Recovery from sports-related injury is an issue made complex by the pressure to return the patient to their game. However, we now know that injured brains have a vulnerable window of time in which they can be more susceptible to recurring injury.
Traditional tests of recovery include the subsiding of symptoms and improved performance in neurocognitive assessment. However, a recent study using qualitative electroencephalography (QEEG) has shown that signs of physiological damage may persist even after symptoms subside and cognitive impairments have improved.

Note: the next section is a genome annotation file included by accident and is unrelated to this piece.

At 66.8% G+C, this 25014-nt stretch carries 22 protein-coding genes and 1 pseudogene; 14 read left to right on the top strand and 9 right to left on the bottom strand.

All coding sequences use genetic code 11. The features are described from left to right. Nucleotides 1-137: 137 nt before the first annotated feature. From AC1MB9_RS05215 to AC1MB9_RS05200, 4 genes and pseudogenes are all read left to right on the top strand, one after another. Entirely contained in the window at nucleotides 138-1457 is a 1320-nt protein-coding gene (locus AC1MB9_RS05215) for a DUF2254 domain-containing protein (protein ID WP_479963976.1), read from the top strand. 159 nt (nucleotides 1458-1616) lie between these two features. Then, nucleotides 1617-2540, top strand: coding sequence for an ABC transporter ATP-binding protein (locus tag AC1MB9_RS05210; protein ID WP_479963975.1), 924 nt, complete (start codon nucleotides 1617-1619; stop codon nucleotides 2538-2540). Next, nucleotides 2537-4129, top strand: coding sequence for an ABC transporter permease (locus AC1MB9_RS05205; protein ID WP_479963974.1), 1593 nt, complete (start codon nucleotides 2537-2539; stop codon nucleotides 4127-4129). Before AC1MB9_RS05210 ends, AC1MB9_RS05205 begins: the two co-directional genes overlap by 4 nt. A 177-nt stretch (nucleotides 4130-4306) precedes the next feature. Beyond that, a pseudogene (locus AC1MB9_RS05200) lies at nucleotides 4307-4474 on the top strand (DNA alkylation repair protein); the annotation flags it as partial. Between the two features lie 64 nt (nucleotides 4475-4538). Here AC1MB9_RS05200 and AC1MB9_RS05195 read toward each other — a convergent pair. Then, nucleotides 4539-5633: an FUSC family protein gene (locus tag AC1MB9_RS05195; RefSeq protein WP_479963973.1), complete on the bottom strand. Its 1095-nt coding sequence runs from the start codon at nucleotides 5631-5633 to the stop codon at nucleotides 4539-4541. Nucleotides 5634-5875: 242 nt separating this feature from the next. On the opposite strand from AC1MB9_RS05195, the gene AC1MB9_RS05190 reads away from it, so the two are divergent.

The implication of this study is that patients with sport-related brain injuries may be returning to their sport too soon. Considering the window of vulnerability the brain has to recurrent damage, the QEEG-which is a portable, easy-to-use device-can be used as a more reliable marker of recovery.
McCrea M, Prichep L, Powell MR, et al. Acute effects and recovery after sports-related concussion: A neurocognitive and quantitative brain electrical activity study. Journal of Head Trauma Rehabilitation. (July 2010).